Threats of arrests, fines not helping combat Covid-19 spread

Over 16% of positives or those who suspected they had the virus reported not self-isolating

Threats of arrest, fines or quarantine do not encourage people to behave in line with public health advice on Covid-19, research from NUI Galway as part of a global study of attitudes towards the pandemic has found.

But one of the “starkest warnings” in the latest tranche of findings from the iCARE study is that a “fatigue” is setting in with the public over following strict measures to combat the spread of the coronavirus, researchers have warned.

The analysis of more than 65,000 responses to date in the ongoing international study, which began in March, is being shared with the National Public Health Emergency Team, which is advising the Government.

Dr Hannah Durand, iCARE collaborator and behavioural science researcher at NUIG, said the data contradicts calls for harsher measures to be imposed for those flouting guidelines.

Amid controversy over students partying at Galway's Spanish Arch last week, Senator Ollie Crowe had called for the Army to be deployed. In the UK, fines of up to £10,000 have been introduced for refusing to self-isolate when ordered by healthcare officials.

Hardline approach

“If the Government takes a hardline, paternalistic approach, such measures will make it less likely to encourage people to adhere to the guidelines,” Dr Durand said. “It might cause people to disengage and have the opposite effect.

“We have concrete data now that threatening people with the likes of arrest is not going to work. The data is really clear that that is not the way to go.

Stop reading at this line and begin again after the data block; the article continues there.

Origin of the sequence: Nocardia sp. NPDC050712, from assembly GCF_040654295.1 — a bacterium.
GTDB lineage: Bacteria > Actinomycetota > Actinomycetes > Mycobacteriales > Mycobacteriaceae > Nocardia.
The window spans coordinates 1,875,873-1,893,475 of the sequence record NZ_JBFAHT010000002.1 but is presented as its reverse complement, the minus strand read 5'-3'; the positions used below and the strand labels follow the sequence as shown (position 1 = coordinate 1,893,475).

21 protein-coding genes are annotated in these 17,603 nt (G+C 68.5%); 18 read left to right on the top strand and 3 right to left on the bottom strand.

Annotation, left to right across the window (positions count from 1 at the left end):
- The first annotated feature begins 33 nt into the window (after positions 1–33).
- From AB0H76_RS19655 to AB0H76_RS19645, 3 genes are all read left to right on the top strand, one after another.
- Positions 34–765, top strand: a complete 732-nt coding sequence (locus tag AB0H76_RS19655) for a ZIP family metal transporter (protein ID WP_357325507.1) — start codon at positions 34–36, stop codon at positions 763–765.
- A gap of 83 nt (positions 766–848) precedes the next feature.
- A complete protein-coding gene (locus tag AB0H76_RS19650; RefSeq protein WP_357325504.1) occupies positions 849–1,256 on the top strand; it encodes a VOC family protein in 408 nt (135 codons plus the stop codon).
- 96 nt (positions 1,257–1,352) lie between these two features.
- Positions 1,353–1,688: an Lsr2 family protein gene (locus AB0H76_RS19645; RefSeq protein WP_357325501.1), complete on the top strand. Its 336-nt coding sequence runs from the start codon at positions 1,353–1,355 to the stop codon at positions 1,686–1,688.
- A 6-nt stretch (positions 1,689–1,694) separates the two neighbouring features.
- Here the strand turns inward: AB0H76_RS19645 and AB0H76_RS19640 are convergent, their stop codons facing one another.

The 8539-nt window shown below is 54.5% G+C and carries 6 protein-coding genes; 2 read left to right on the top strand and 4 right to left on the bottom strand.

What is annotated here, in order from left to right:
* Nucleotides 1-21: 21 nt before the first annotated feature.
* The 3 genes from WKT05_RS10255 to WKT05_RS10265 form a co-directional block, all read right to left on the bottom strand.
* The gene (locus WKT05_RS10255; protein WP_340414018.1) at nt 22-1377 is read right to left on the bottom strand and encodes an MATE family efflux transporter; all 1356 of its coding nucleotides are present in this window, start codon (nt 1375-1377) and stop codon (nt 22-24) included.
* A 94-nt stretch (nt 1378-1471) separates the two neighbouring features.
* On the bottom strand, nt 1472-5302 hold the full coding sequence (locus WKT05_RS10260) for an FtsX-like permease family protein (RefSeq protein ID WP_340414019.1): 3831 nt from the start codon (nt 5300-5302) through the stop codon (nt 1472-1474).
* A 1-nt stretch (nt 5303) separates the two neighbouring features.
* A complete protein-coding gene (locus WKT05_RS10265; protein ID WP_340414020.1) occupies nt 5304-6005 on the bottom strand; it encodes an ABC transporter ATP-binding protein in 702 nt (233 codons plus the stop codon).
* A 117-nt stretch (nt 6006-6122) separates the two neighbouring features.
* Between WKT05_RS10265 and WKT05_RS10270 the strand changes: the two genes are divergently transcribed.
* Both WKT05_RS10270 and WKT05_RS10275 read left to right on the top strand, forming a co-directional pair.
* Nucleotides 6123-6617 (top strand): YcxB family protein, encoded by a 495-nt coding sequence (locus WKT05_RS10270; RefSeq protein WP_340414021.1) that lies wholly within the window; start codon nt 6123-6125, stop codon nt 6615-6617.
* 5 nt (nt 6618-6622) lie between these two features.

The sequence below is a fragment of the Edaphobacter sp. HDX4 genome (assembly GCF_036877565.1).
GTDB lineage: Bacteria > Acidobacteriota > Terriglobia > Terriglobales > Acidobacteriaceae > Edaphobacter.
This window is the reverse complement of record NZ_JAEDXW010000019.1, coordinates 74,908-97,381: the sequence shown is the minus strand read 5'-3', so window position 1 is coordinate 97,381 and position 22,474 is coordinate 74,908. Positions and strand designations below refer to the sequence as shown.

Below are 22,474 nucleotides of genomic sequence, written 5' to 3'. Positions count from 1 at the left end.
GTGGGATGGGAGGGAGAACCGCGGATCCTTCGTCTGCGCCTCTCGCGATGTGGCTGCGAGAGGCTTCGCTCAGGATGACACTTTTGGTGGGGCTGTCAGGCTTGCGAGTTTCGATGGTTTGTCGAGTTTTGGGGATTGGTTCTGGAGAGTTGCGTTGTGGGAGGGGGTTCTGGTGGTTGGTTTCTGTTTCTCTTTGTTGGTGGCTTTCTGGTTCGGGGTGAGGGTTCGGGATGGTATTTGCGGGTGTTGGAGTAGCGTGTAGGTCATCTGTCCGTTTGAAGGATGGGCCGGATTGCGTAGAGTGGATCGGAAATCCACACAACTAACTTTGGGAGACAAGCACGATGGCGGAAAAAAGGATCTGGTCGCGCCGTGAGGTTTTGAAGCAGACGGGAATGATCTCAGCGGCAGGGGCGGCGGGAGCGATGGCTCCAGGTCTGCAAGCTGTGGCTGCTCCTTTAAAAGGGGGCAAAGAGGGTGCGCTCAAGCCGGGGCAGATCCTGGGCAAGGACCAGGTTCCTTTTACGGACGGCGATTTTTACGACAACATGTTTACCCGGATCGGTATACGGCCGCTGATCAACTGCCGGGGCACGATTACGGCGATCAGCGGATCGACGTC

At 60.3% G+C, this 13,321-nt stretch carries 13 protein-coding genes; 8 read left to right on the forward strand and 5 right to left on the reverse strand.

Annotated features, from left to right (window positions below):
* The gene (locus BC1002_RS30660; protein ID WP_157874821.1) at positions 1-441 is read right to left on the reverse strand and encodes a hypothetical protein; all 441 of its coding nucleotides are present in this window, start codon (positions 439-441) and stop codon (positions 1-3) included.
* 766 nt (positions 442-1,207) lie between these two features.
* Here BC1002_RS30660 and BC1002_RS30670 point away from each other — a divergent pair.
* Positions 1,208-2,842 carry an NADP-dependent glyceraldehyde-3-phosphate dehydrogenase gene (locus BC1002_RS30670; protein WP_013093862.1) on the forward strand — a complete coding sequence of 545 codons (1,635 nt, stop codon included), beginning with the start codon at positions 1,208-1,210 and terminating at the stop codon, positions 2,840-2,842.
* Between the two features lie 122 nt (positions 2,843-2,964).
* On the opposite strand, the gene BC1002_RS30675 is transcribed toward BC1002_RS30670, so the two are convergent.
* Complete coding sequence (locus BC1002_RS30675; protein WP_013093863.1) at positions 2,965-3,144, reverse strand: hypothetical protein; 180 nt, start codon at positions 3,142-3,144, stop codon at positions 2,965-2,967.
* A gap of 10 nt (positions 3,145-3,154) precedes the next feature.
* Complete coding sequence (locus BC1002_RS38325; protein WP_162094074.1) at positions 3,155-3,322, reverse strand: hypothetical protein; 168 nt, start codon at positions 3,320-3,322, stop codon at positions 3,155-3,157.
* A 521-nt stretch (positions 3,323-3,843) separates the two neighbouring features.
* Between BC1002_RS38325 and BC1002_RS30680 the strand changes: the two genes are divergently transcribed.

“It is much more effective to encourage good behaviour. It is just human nature.”

Dr Durand said the latest findings show the most effective strategy in getting the public to follow guidelines is to “remind people their behaviour is saving lives, rather than penalising very small minorities who are not adhering”.

The study further suggests that a “one size fits all message” on coronavirus needs to be tailored to different groups, who are in turn mostly worried about either the health, economic or social impact on their lives.

“Based on the results so far, we believe targeted messaging is key to getting populations to follow public health guidelines,” said Dr Durand.

“Government-sponsored efforts at encouraging adherence must be customised to the group they are designed to reach.”

Isolation measures

The research also shows that just over 16 per cent of people who tested positive for Covid-19 or who suspected they had the virus reported not self-isolating.

Dr Simon Bacon, co-lead on the study, said "it tends to be men more often than women, usually in their 20s and early 30s, who are not following the isolation measures in full".

“There are several explanations for this, including greater risk-taking propensity among young men,” he said.

“However, we must acknowledge that young people are more likely to work in low-paid, public-facing jobs that make it difficult to adhere to restrictions. They are a key group of people we need to re-engage with.”

Other key findings to date include that the vast majority of people are following Government and health authority directives for the pandemic, however less rigorously now than in March.

Wearing a mask has the poorest uptake, with less than half (49 per cent) of respondents practising the measure.

Most people said they are adhering to physical distancing guidelines – specifically staying two metres away from others (84 per cent) – and avoiding large gatherings (90 per cent) most of the time.

Adherence to hand-hygiene guidelines (89 per cent) and good coughing etiquette (86 per cent) was also high.

Greatly concerned

Eight in 10 people are somewhat or greatly concerned that a relative who they do not live with would be infected with Covid-19, while more than half of the people surveyed (58 per cent) are somewhat or greatly concerned about being isolated.

The International Covid-19 Awareness and Responses Evaluation (iCARE) research is being carried out in collaboration with the Montreal Behavioural Medicine Centre in Canada.

More than 150 researchers from 40 countries are working on the study.